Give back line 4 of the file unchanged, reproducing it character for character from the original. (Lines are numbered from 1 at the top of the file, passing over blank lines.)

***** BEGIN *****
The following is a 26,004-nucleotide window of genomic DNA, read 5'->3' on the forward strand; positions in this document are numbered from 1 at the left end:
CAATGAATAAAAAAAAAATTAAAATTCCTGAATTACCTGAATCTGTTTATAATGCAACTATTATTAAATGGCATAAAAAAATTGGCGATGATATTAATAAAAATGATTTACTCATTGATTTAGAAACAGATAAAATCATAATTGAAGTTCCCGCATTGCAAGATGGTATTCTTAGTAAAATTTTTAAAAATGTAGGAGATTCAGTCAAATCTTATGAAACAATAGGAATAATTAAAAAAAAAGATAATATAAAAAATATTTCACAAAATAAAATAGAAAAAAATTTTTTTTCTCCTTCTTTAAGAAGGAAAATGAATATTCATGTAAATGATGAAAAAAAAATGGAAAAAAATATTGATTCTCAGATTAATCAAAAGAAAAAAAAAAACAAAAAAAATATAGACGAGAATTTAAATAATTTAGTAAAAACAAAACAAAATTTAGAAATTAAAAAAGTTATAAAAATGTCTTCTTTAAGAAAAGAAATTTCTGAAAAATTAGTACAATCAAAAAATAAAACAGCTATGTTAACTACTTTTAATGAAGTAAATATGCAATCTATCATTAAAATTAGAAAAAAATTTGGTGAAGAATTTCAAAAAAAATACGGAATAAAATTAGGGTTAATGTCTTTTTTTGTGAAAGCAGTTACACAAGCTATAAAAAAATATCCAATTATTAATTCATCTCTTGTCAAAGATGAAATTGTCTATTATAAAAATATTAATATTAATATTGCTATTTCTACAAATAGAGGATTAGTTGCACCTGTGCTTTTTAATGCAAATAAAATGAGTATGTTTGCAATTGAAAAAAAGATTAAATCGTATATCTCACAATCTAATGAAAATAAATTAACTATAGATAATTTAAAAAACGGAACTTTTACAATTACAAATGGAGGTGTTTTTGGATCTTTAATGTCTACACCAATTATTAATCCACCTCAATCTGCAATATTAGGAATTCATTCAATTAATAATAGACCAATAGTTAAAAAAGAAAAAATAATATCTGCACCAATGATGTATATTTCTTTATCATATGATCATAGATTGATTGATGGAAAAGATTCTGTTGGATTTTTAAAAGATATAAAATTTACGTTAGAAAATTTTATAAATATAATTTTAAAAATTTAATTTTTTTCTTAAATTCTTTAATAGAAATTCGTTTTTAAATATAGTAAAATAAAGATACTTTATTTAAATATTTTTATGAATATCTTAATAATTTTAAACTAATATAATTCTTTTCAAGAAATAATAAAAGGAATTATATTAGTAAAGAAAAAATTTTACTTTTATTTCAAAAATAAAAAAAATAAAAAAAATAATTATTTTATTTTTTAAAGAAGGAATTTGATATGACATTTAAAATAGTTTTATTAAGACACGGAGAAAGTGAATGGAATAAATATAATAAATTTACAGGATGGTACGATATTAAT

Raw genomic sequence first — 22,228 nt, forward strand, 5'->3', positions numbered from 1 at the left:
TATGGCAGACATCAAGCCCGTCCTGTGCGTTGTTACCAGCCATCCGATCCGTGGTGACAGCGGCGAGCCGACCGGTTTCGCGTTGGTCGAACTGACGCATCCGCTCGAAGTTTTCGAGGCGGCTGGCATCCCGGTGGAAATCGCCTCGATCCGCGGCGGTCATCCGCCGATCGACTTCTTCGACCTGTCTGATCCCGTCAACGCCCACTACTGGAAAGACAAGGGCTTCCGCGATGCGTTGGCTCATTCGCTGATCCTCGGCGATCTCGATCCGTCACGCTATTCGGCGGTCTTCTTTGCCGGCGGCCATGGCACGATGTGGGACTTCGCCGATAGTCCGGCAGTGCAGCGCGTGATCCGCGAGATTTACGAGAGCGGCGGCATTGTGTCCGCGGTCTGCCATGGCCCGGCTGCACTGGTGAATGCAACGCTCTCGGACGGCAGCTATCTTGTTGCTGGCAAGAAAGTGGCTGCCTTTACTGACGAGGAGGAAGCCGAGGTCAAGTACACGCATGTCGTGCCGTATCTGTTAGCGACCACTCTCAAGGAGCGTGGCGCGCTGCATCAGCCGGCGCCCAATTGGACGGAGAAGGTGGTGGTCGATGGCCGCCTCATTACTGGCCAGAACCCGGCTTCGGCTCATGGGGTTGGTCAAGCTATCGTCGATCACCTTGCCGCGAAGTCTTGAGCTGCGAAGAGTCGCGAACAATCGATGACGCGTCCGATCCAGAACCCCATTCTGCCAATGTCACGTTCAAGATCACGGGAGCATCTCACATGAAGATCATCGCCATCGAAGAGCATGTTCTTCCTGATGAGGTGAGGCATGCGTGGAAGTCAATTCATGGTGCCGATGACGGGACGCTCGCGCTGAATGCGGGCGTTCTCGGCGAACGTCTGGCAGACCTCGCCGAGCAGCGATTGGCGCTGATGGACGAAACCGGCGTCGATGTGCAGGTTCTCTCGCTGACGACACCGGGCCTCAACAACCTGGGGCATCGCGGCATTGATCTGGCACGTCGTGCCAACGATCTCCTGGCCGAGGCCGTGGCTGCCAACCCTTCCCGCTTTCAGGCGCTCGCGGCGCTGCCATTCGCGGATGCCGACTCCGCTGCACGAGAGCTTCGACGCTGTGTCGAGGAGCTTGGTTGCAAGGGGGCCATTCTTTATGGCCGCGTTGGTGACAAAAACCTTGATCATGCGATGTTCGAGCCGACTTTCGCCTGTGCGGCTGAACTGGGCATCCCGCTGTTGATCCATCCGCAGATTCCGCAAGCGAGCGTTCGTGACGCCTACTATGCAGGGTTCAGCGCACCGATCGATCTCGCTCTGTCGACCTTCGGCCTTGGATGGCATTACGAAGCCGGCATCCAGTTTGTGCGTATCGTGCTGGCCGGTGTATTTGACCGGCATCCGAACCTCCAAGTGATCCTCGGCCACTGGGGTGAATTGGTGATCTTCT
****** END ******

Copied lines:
TATGGCAGACATCAAGCCCGTCCTGTGCGTTGTTACCAGCCATCCGATCCGTGGTGACAGCGGCGAGCCGACCGGTTTCGCGTTGGTCGAACTGACGCATCCGCTCGAAGTTTTCGAGGCGGCTGGCATCCCGGTGGAAATCGCCTCGATCCGCGGCGGTCATCCGCCGATCGACTTCTTCGACCTGTCTGATCCCGTCAACGCCCACTACTGGAAAGACAAGGGCTTCCGCGATGCGTTGGCTCATTCGCTGATCCTCGGCGATCTCGATCCGTCACGCTATTCGGCGGTCTTCTTTGCCGGCGGCCATGGCACGATGTGGGACTTCGCCGATAGTCCGGCAGTGCAGCGCGTGATCCGCGAGATTTACGAGAGCGGCGGCATTGTGTCCGCGGTCTGCCATGGCCCGGCTGCACTGGTGAATGCAACGCTCTCGGACGGCAGCTATCTTGTTGCTGGCAAGAAAGTGGCTGCCTTTACTGACGAGGAGGAAGCCGAGGTCAAGTACACGCATGTCGTGCCGTATCTGTTAGCGACCACTCTCAAGGAGCGTGGCGCGCTGCATCAGCCGGCGCCCAATTGGACGGAGAAGGTGGTGGTCGATGGCCGCCTCATTACTGGCCAGAACCCGGCTTCGGCTCATGGGGTTGGTCAAGCTATCGTCGATCACCTTGCCGCGAAGTCTTGAGCTGCGAAGAGTCGCGAACAATCGATGACGCGTCCGATCCAGAACCCCATTCTGCCAATGTCACGTTCAAGATCACGGGAGCATCTCACATGAAGATCATCGCCATCGAAGAGCATGTTCTTCCTGATGAGGTGAGGCATGCGTGGAAGTCAATTCATGGTGCCGATGACGGGACGCTCGCGCTGAATGCGGGCGTTCTCGGCGAACGTCTGGCAGACCTCGCCGAGCAGCGATTGGCGCTGATGGACGAAACCGGCGTCGATGTGCAGGTTCTCTCGCTGACGACACCGGGCCTCAACAACCTGGGGCATCGCGGCATTGATCTGGCACGTCGTGCCAACGATCTCCTGGCCGAGGCCGTGGCTGCCAACCCTTCCCGCTTTCAGGCGCTCGCGGCGCTGCCATTCGCGGATGCCGACTCCGCTGCACGAGAGCTTCGACGCTGTGTCGAGGAGCTTGGTTGCAAGGGGGCCATTCTTTATGGCCGCGTTGGTGACAAAAACCTTGATCATGCGATGTTCGAGCCGACTTTCGCCTGTGCGGCTGAACTGGGCATCCCGCTGTTGATCCATCCGCAGATTCCGCAAGCGAGCGTTCGTGACGCCTACTATGCAGGGTTCAGCGCACCGATCGATCTCGCTCTGTCGACCTTCGGCCTTGGATGGCATTACGAAGCCGGCATCCAGTTTGTGCGTATCGTGCTGGCCGGTGTATTTGACCGGCATCCGAACCTCCAAGTGATCCTCGGCCACTGGGGTGAATTGGTGATCTTCT